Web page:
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Pre-Reads are here! Can you feel it? Just likes these lassie’s here. The excitement is practically palpable! Okay, so maybe some of us are not quite “feeling it,” but pre-published 19th century inspired titles are now up for display.
For those new to the blog, every month, as a nod to my Librarian profession, I post a list of newly published or soon-to-be published titles set in the 1800s or there-abouts. Eight fiction, eight non-fiction books that are highly reviewed from Library Journal, Baker and Taylor Firsts, Kirkus Review, Amazon, and Publisher’s Weekly. Summaries and reviews are taken directly from these sources. The list is alphabetical. As these are new books, I have yet to read any, but I will note which ones are on my To-Read-List and which if any I ordered for the library I work at. (My demographic prefers fast-paced mysteries and romance, so it is a big deal when I purchase a 19th century title.) Which ones are you most interested in reading? Be sure to leave your answer and/or reviews in the comments. I apologize if some devices, make the layout appear wonky.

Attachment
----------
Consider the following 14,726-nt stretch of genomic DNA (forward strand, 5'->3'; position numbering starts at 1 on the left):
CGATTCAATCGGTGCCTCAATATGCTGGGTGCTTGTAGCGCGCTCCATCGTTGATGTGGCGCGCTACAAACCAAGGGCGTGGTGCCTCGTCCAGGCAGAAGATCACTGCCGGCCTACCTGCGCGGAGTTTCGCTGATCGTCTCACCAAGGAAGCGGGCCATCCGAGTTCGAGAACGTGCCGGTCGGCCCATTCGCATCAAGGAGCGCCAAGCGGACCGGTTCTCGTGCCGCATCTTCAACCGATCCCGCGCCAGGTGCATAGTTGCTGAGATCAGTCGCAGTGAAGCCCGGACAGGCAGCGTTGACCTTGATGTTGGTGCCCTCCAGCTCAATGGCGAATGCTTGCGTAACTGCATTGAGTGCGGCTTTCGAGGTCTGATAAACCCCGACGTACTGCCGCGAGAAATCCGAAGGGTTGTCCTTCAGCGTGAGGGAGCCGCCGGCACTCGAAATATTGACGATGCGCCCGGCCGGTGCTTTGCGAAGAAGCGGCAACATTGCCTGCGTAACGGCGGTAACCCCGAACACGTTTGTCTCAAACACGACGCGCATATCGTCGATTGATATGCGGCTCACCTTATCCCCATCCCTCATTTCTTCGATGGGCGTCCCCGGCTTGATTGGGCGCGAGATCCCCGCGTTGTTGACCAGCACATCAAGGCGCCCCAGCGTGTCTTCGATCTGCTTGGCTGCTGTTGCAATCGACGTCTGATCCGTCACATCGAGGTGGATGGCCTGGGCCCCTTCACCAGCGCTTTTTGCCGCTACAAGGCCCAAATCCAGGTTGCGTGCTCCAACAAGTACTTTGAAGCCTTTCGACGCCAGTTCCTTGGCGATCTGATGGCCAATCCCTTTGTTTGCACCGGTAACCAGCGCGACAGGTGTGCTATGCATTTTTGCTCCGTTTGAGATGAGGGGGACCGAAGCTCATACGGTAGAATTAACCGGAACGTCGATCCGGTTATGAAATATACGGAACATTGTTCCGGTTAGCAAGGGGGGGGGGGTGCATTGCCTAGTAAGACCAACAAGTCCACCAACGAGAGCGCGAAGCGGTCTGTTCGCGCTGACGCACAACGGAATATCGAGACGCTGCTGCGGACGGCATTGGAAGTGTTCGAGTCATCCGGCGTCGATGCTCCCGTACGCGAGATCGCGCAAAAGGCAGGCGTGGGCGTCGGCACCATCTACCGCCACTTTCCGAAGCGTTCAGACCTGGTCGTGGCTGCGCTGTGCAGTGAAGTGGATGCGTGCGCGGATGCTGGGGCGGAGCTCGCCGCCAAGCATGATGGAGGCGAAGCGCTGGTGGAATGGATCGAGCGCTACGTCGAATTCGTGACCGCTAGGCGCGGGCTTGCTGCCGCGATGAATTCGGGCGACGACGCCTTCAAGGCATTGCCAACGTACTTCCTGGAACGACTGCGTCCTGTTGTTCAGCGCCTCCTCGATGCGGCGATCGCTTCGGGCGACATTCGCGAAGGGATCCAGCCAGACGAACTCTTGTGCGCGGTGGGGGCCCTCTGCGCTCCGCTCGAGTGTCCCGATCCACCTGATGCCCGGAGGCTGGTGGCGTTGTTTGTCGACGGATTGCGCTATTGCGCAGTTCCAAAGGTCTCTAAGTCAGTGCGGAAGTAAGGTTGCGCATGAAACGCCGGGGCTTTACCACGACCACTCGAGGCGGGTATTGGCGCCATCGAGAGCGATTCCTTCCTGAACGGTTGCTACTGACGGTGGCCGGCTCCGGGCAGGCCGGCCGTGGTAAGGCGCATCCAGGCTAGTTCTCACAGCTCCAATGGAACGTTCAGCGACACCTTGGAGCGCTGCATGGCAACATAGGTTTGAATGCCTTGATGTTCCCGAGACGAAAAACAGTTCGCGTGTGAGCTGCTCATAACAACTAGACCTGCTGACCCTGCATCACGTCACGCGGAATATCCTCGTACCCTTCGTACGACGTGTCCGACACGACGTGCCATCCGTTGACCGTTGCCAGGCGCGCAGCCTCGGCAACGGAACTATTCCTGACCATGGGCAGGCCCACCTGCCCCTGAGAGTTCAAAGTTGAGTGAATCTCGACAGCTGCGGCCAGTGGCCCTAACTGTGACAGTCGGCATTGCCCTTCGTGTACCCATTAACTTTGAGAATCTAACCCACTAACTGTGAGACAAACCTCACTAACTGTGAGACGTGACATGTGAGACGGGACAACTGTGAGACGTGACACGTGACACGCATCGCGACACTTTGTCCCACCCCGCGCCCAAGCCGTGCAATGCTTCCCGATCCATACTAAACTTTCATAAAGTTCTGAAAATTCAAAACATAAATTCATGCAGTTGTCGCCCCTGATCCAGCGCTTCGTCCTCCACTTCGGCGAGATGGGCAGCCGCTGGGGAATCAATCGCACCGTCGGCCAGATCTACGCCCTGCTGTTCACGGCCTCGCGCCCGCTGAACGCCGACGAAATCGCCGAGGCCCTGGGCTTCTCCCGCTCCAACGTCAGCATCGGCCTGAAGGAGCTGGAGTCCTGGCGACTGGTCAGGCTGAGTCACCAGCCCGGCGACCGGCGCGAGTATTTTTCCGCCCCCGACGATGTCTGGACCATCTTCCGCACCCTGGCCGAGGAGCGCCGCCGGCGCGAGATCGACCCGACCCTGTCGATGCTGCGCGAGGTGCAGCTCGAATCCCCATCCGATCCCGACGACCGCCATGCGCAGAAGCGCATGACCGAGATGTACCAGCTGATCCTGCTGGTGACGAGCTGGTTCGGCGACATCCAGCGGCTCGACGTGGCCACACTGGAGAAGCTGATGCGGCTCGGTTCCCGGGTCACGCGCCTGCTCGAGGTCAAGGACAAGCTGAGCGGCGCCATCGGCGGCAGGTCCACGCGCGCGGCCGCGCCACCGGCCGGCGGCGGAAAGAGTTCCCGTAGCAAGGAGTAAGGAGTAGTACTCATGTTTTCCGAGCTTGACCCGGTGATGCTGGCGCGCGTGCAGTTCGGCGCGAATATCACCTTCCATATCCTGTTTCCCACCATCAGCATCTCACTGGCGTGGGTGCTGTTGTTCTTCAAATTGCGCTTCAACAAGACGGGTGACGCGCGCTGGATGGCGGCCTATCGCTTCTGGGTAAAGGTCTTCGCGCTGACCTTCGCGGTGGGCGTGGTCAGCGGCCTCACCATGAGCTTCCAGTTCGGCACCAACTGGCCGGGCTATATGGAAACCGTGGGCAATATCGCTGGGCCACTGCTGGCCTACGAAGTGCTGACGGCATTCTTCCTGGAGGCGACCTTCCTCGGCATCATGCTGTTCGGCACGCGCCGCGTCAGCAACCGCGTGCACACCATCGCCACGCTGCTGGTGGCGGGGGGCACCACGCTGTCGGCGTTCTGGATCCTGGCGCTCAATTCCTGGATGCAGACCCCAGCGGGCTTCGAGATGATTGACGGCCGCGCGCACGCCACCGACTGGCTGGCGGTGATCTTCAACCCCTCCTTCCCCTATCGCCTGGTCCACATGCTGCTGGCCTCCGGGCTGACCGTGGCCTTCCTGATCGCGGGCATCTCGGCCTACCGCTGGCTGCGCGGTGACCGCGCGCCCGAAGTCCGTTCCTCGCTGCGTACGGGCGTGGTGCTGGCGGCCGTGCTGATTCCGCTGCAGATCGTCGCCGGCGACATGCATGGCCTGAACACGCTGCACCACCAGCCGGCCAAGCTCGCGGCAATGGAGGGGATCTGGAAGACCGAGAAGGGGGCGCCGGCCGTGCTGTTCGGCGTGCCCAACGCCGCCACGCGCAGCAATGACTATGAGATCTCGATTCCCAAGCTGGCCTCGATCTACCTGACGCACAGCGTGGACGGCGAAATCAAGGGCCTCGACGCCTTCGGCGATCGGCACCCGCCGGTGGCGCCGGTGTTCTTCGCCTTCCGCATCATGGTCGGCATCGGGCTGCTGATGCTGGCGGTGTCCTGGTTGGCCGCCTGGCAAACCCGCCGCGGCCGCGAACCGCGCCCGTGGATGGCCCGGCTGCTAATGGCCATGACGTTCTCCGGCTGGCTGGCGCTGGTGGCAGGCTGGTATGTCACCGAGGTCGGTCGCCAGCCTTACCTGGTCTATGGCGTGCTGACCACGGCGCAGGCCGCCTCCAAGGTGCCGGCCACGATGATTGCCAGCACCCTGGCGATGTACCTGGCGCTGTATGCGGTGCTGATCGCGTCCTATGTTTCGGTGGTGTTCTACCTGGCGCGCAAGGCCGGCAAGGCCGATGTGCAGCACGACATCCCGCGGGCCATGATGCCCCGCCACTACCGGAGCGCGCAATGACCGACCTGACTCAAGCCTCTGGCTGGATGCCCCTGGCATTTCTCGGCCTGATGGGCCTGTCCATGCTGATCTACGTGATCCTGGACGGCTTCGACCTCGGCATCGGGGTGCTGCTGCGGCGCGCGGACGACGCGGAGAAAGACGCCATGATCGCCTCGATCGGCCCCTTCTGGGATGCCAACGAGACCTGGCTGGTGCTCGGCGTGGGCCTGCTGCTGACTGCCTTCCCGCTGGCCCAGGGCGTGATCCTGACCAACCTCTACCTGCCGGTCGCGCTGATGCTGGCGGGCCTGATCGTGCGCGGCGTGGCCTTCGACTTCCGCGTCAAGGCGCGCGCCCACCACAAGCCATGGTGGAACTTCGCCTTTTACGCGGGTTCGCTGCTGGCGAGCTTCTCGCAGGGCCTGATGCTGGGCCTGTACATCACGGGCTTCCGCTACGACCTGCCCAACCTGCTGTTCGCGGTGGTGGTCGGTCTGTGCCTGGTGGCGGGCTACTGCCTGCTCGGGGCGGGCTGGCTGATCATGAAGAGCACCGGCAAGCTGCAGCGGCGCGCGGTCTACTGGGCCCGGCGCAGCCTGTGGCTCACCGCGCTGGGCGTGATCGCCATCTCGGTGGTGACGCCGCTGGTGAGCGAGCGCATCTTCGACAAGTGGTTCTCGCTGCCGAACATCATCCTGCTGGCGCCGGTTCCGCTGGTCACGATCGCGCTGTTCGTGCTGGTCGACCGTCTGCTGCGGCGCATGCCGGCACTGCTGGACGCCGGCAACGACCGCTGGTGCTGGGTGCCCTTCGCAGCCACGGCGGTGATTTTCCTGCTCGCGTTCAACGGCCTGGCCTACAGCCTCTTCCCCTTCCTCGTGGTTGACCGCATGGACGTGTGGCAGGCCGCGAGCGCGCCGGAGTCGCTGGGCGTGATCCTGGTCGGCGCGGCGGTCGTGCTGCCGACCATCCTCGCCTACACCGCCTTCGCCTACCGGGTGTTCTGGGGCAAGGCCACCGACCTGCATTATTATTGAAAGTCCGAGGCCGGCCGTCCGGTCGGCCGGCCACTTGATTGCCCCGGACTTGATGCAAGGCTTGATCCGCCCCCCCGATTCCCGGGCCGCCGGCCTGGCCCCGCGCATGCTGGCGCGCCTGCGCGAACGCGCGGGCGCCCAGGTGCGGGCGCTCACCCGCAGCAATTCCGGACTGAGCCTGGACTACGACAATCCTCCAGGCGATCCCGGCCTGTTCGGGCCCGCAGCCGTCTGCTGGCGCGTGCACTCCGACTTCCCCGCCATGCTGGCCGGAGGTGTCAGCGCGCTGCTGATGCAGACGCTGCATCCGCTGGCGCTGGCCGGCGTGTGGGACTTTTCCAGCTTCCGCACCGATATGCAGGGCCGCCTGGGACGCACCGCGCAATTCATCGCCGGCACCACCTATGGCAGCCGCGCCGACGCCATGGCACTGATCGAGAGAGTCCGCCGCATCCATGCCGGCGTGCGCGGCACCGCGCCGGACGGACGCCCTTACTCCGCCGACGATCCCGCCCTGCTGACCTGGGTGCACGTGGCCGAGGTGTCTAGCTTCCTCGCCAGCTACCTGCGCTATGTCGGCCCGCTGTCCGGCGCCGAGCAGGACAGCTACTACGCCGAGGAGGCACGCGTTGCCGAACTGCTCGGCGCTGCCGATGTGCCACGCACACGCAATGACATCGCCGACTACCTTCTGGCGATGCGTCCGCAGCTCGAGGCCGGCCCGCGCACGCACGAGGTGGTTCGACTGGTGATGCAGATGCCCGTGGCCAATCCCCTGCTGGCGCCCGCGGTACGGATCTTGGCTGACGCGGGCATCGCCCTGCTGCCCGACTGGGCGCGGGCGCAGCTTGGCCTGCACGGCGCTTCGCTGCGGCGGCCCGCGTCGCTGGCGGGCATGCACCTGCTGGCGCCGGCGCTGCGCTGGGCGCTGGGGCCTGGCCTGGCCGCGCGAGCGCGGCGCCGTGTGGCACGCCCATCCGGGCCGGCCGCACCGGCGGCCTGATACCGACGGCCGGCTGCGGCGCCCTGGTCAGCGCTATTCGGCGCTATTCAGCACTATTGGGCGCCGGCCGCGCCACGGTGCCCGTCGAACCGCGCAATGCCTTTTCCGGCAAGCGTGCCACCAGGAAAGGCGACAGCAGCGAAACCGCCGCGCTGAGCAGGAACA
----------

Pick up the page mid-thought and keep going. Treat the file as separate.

Liam McCool, the premier safecracker in 1877 New York, isn’t the type to hang around fairy circles on the Celtic day of the dead. But an invitation from his Gram leaves the King of the Cracksmen” possessed by the spirit of Finn McCool, the great hunter-warrior of ancient Ireland and a mighty magical force. Just in time, too. Edwin Stanton, once Lincoln’s Secretary of War but now a self-proclaimed dictator, has restored slavery in the United States, and conscripted every able-bodied white male to fight in the war he’s waging against Little Russia, made up of all the continental North America west of the Mississippi, sold to Russia by Andrew Jackson fifty years earlier. Stanton needs Little Russia’s calorium, a mineral used to power America’s airships, factories, and humanoid automatons. But Liam and the love of his life, world-famous reporter Becky Fox, mean to stop him. Joined by Crazy Horse, the Sioux war chief and medicine man, and Ambrose Chen, a Taoist sorcerer and alchemist, Liam and company embark on a wild series of adventures from New Petersburg, where revolutionaries are fighting to overthrow the government, to the Bear Flag Republic, a California enclave governed by P. T. Barnum.